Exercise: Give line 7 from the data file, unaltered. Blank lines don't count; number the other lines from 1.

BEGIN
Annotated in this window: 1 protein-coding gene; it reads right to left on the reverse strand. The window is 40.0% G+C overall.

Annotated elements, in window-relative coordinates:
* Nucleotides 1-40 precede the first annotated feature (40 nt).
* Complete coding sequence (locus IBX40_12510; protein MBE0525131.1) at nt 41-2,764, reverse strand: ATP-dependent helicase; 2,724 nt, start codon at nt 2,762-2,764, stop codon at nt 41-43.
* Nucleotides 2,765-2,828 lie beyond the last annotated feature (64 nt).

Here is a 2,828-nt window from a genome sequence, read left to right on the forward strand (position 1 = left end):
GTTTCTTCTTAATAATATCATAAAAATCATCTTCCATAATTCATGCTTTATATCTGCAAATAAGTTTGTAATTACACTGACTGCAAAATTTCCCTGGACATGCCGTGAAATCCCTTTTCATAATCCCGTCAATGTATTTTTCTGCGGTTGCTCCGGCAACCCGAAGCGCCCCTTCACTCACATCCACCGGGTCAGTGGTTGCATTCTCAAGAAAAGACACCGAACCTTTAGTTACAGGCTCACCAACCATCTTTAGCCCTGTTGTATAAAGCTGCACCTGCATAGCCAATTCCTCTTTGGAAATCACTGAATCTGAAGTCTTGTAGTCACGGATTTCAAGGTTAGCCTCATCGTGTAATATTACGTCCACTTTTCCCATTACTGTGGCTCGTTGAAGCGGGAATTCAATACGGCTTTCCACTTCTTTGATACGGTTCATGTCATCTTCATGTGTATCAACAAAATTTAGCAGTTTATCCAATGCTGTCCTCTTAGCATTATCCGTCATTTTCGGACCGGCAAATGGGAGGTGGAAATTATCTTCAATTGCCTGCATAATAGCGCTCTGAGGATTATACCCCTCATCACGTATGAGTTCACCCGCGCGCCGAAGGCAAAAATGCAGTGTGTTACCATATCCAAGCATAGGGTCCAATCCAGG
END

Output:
GTTTCTTCTTAATAATATCATAAAAATCATCTTCCATAATTCATGCTTTATATCTGCAAATAAGTTTGTAATTACACTGACTGCAAAATTTCCCTGGACATGCCGTGAAATCCCTTTTCATAATCCCGTCAATGTATTTTTCTGCGGTTGCTCCGGCAACCCGAAGCGCCCCTTCACTCACATCCACCGGGTCAGTGGTTGCATTCTCAAGAAAAGACACCGAACCTTTAGTTACAGGCTCACCAACCATCTTTAGCCCTGTTGTATAAAGCTGCACCTGCATAGCCAATTCCTCTTTGGAAATCACTGAATCTGAAGTCTTGTAGTCACGGATTTCAAGGTTAGCCTCATCGTGTAATATTACGTCCACTTTTCCCATTACTGTGGCTCGTTGAAGCGGGAATTCAATACGGCTTTCCACTTCTTTGATACGGTTCATGTCATCTTCATGTGTATCAACAAAATTTAGCAGTTTATCCAATGCTGTCCTCTTAGCATTATCCGTCATTTTCGGACCGGCAAATGGGAGGTGGAAATTATCTTCAATTGCCTGCATAATAGCGCTCTGAGGATTATACCCCTCATCACGTATGAGTTCACCCGCGCGCCGAAGGCAAAAATGCAGTGTGTTACCATATCCAAGCATAGGGTCCAATCCAGG